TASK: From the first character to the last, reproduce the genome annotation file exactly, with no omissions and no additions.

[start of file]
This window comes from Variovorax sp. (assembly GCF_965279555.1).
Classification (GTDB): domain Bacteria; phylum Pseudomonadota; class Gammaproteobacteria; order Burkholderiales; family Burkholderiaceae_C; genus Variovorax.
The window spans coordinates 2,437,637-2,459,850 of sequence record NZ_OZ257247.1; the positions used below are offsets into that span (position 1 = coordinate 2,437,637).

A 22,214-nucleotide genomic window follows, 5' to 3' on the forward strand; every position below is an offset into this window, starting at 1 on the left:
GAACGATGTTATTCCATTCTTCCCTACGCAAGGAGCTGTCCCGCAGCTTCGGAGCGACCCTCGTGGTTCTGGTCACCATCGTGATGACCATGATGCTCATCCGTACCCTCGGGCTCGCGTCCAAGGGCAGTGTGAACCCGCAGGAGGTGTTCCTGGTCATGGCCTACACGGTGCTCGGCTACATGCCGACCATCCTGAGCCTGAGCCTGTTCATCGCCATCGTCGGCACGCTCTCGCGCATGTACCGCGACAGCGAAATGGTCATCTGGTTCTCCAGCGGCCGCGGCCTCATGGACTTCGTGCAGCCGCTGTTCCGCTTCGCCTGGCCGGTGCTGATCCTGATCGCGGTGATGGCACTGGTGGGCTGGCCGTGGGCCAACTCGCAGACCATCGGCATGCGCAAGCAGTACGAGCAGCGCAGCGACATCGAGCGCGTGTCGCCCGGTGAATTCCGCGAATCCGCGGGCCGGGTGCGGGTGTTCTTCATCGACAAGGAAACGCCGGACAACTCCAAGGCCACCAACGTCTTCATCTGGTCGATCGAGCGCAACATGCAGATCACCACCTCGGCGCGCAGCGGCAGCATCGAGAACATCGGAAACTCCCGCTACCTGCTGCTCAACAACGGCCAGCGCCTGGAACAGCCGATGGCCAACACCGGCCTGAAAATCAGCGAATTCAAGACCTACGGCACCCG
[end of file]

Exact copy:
This window comes from Variovorax sp. (assembly GCF_965279555.1).
Classification (GTDB): domain Bacteria; phylum Pseudomonadota; class Gammaproteobacteria; order Burkholderiales; family Burkholderiaceae_C; genus Variovorax.
The window spans coordinates 2,437,637-2,459,850 of sequence record NZ_OZ257247.1; the positions used below are offsets into that span (position 1 = coordinate 2,437,637).

A 22,214-nucleotide genomic window follows, 5' to 3' on the forward strand; every position below is an offset into this window, starting at 1 on the left:
GAACGATGTTATTCCATTCTTCCCTACGCAAGGAGCTGTCCCGCAGCTTCGGAGCGACCCTCGTGGTTCTGGTCACCATCGTGATGACCATGATGCTCATCCGTACCCTCGGGCTCGCGTCCAAGGGCAGTGTGAACCCGCAGGAGGTGTTCCTGGTCATGGCCTACACGGTGCTCGGCTACATGCCGACCATCCTGAGCCTGAGCCTGTTCATCGCCATCGTCGGCACGCTCTCGCGCATGTACCGCGACAGCGAAATGGTCATCTGGTTCTCCAGCGGCCGCGGCCTCATGGACTTCGTGCAGCCGCTGTTCCGCTTCGCCTGGCCGGTGCTGATCCTGATCGCGGTGATGGCACTGGTGGGCTGGCCGTGGGCCAACTCGCAGACCATCGGCATGCGCAAGCAGTACGAGCAGCGCAGCGACATCGAGCGCGTGTCGCCCGGTGAATTCCGCGAATCCGCGGGCCGGGTGCGGGTGTTCTTCATCGACAAGGAAACGCCGGACAACTCCAAGGCCACCAACGTCTTCATCTGGTCGATCGAGCGCAACATGCAGATCACCACCTCGGCGCGCAGCGGCAGCATCGAGAACATCGGAAACTCCCGCTACCTGCTGCTCAACAACGGCCAGCGCCTGGAACAGCCGATGGCCAACACCGGCCTGAAAATCAGCGAATTCAAGACCTACGGCACCCG